Alfalfa is not a grass hay, it’s a legume, similar to peas or lentils. Grass and hay made from grass need a particular chewing action that helps wear the molars properly. There is no other food (except for straw) that rabbits use this chewing motion for. Alfalfa hay will not wear teeth as well as grass hay.

It’s very high in carbohydrates, protein and calcium . The fibre content is not as high as for grass hay. These factors mean that it isn’t as good as grass hay is at keeping the gut moving and also that it gives rabbits nutrients that are over and above their dietary requirements, and out of step with a ‘balanced’ diet. The calcium levels in particular are too high for adults, other than pregnant and lactating females.

It’s something that only youngsters or pregnant and lactating females should have, and not on a regular basis or in any great amount.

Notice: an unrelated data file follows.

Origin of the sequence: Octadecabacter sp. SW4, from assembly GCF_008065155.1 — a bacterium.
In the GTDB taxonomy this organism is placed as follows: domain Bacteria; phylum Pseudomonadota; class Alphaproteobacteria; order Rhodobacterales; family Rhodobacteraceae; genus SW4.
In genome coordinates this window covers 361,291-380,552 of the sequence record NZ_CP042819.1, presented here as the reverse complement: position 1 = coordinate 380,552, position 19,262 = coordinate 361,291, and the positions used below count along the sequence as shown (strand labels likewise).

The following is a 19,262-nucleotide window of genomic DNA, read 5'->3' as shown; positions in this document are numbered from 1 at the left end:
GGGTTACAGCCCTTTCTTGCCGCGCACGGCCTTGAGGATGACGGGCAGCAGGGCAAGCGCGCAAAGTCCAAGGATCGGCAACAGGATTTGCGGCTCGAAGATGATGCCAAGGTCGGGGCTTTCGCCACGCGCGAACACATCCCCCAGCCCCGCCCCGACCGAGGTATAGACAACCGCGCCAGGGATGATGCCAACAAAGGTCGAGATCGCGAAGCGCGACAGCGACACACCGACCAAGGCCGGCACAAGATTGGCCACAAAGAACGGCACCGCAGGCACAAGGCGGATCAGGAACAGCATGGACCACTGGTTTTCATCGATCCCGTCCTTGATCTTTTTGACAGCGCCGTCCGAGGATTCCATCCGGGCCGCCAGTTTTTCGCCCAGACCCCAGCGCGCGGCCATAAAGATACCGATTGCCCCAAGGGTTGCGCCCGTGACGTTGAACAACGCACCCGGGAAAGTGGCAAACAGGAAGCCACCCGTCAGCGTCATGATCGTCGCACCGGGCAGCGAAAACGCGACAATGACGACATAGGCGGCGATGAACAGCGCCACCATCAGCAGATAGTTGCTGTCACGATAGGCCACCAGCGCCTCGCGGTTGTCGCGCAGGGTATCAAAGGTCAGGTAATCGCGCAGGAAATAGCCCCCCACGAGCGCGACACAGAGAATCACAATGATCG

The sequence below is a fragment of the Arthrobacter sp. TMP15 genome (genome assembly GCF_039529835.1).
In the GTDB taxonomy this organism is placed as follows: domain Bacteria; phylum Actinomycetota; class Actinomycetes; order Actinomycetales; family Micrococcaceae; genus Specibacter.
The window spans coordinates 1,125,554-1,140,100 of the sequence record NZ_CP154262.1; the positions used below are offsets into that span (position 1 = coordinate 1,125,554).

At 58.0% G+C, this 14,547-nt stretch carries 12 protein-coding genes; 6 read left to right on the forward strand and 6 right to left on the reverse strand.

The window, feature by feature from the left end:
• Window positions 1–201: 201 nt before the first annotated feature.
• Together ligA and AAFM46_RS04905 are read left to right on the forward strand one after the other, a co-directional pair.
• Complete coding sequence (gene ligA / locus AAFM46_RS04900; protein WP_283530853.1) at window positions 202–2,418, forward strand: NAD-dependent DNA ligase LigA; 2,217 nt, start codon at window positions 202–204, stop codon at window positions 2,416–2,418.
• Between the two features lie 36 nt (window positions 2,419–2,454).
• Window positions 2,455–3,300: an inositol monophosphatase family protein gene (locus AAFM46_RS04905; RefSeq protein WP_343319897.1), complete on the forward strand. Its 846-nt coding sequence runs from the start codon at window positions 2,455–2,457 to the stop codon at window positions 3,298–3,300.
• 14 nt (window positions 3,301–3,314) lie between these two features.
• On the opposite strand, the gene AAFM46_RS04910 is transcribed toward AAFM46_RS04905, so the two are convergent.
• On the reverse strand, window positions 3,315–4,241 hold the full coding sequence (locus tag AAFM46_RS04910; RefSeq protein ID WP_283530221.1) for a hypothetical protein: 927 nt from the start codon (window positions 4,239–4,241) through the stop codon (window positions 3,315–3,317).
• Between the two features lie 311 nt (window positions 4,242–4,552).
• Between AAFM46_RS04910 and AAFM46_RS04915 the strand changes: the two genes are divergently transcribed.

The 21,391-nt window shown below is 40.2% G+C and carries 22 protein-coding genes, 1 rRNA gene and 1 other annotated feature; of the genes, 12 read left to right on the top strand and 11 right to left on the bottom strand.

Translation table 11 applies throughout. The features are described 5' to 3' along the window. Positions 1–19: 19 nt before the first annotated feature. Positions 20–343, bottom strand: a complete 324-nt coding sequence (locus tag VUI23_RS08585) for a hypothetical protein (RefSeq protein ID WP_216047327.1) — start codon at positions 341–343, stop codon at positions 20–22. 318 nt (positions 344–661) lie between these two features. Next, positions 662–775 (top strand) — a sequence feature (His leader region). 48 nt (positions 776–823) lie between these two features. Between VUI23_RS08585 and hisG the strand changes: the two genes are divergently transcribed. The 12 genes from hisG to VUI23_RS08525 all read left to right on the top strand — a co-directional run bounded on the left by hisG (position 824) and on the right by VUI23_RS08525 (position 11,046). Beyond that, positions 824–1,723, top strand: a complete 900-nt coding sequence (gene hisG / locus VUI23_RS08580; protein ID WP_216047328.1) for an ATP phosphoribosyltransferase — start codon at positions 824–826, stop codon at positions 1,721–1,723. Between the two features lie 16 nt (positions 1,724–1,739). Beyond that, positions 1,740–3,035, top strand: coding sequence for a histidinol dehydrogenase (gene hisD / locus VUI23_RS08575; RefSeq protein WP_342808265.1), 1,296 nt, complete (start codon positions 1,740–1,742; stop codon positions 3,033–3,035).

We aren’t saying don’t feed it, but your rabbits, even youngsters, shouldn’t have it as a replacement for grass hay, but rather as a supplement to grass hay (or grass) which should be available at all times. A small handful 3-4 times a week is plenty. They should also have dark green leafy veg as part of their diet from weaning onwards – in the wild they would begin nibbling greens before weaning is complete, and this is what millions of years of evolution has made their gut suited to – and unlike wild rabbits, because we want to be sure they get the best possible diet with no nutrients missing, they should have some extruded pellets also, following the instructions on the product packaging.